Breast cancer survivors’ stories shed light on disease, awareness

Published 12:20 am Thursday, November 2, 2023

Patty Kupper remembers the exact date she noticed something suspicious in her breast.

She also remembers the moment in the days after surgery when she was filled with peace and knew she was going to be OK.

The Port Neches woman woke up Nov. 11, 1996, with a bruised feeling in her breast. She took a shower, felt a pea-sized lump and called her doctor right away.

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“It was a feeling of dread. I was soaping up and felt the lump. My heart sank,” Kupper said.

At the time she was 42 with no history of breast cancer in the family.

Kupper shared her story with Port Arthur Newsmedia during Breast Cancer Awareness Month, along with Dianne Brown, Sharon Williams and Corby Woods. These brave women battled breast cancer and now tell others the importance of early detection, how having support can help physically and emotionally and of programs such as the Julie Rogers Gift of Life program Active Living After Cancer.

A week after the doctor’s visit, Kupper underwent a biopsy and the cancer was confirmed.

A storyboard made by Patty Kupper while taking part in the Active Living After Cancer program. (Courtesy photo)

“I had two kids about to graduate in May, one from college and another in high school,” she remembers. “I said I don’t have time for this right now, but you end up making time.”

She also had a child in middle school at the time.

By Nov. 26 that year Kupper underwent a modified radical mastectomy on her right breast and on Thanksgiving Day, she was waiting on her doctor to give the final pathology report and discharge her from the hospital.

That is when something special happened.

“I opened up the blinds in the morning and there was such a beautiful sunrise. The rays were shining down. I felt a peace come over me, and the (doctor) said everything is OK,” Kupper said.

The cancer was gone with the surgery, and no cancer was found in the lymph nodes.

Next came the recovery process. Due to the surgery she was unable to lift her arm to wash her face or even brush her hair, so she began a little exercise where she made a pencil mark on a wall and used her fingers to travel up the wall.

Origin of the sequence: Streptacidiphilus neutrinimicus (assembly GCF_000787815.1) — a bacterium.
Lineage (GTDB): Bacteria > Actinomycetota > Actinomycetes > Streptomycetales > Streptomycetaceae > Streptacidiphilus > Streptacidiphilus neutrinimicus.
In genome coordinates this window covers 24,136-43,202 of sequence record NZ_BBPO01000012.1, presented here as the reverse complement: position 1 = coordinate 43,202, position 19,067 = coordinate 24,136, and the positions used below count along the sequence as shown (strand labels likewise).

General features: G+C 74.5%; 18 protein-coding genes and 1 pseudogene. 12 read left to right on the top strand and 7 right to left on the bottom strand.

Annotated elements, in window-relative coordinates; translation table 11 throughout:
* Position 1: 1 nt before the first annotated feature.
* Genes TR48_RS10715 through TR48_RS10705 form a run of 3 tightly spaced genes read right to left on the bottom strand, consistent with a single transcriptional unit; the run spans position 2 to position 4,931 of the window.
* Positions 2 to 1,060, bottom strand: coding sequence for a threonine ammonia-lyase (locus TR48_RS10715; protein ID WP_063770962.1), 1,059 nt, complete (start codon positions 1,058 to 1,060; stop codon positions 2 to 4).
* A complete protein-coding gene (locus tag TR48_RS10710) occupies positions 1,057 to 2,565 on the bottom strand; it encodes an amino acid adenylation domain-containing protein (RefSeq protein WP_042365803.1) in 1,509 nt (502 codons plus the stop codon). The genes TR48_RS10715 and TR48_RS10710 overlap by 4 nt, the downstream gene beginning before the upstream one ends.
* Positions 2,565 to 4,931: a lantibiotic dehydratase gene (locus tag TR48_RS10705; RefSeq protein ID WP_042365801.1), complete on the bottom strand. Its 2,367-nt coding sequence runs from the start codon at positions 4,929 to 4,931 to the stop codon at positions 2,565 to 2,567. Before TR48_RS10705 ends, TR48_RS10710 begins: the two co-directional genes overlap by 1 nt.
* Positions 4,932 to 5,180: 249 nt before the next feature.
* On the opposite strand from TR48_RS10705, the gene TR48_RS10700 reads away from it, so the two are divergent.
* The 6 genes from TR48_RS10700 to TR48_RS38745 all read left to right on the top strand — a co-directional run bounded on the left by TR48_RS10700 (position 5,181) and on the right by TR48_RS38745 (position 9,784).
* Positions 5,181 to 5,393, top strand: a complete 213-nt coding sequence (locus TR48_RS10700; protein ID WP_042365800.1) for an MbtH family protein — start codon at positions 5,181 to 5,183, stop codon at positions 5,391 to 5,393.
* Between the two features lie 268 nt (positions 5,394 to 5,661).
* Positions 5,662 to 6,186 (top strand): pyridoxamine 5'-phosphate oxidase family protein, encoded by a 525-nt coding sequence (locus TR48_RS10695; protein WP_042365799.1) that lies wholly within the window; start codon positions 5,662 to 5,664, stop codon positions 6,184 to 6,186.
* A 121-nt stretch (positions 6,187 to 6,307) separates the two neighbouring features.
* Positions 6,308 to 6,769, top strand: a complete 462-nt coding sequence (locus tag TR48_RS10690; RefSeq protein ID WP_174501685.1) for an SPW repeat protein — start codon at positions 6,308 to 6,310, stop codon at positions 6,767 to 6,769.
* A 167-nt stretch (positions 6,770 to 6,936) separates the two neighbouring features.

By January 1997 she met with two oncologists who each suggested the same course of chemotherapy. She chose the one closest to her home, which was then called Mamie McFaddin-Ward Cancer Center.

A storyboard made by Patty Kupper while taking part in the Active Living After Cancer program. (Courtesy photo)

One day she was fine, the next day she was nauseous. Then her white blood cell count would go down, then back to normal, only for her to start the next round.

She hoped she would be one of the lucky ones and not lose her hair, but that wasn’t in the cards. She ended up with a short haircut, but her hair fell out anyway.

There were bright moments in the journey. A cousin who is always looking on the bright side sent her a card that made her laugh.

“It said when life gives you lemons, (opens card) stuff them in your bra,” she said with a laugh. “I thought, how appropriate is that? Laughter is the best medicine.”

Kupper then underwent the procedure to prepare her body for reconstructive surgery. This requires expanders placed in her chest and routinely filled with saline.

It was painful.

This went on for a few weeks before they were removed and the implants put in.

“They’re not the same. They’re not the same size. I was self-conscious,” she said. “I went back to work and would wear a scarf on my head. I didn’t like wigs, they were hot and I was afraid it would fall off. But things gradually got better and you go on with life.”

She recalled the night her and her husband sat down and told the children about the cancer. They all said OK and went back to their rooms and discussed it a bit. She didn’t realize until much later how it impacted their lives.

“It took a long time for them to come to grips with it,” she said.

Kupper took part in the Active Living After Cancer program through the Gift of Life and MD Anderson.

But unlike many, she did the program years after her cancer.

In 2021 she was approached about taking the course and thought, “oh my God, it’s been 25 years.”

Rita Davis, one of the facilitators, urged her to sign up.

“It was exactly what I needed at that time,” she said.

The course happened during the pandemic, so classes were done via Zoom. She felt a kinship with the women in the program.

The 12-week program met one day a week for two hours, she said.

Kupper said the facilitators have a way to guide a person through their feelings and teach them how to be healthier.

“You realize you were so busy going through the motions of everyday life, kids, husband, then getting through chemo, that you didn’t take time for yourself,” she said. “You finally have to come to terms with what you lost, a breast. Yes, you lost hair but life is still going on. I think that’s important. Everybody has their own story. You learn from them and they learn from you. You learn to problem solve.”

Breast cancer is something Kupper wouldn’t wish on anybody.

“You have to keep your faith and have the support of your family or like the people in this group,” she said.

Kupper took the BRCA test to see if the cancer is hereditary and it came back negative.

Breast Cancer Awareness Month is over now but awareness must continue. Get checked. You don’t have to wait until October rolls around. Early detection saves lives.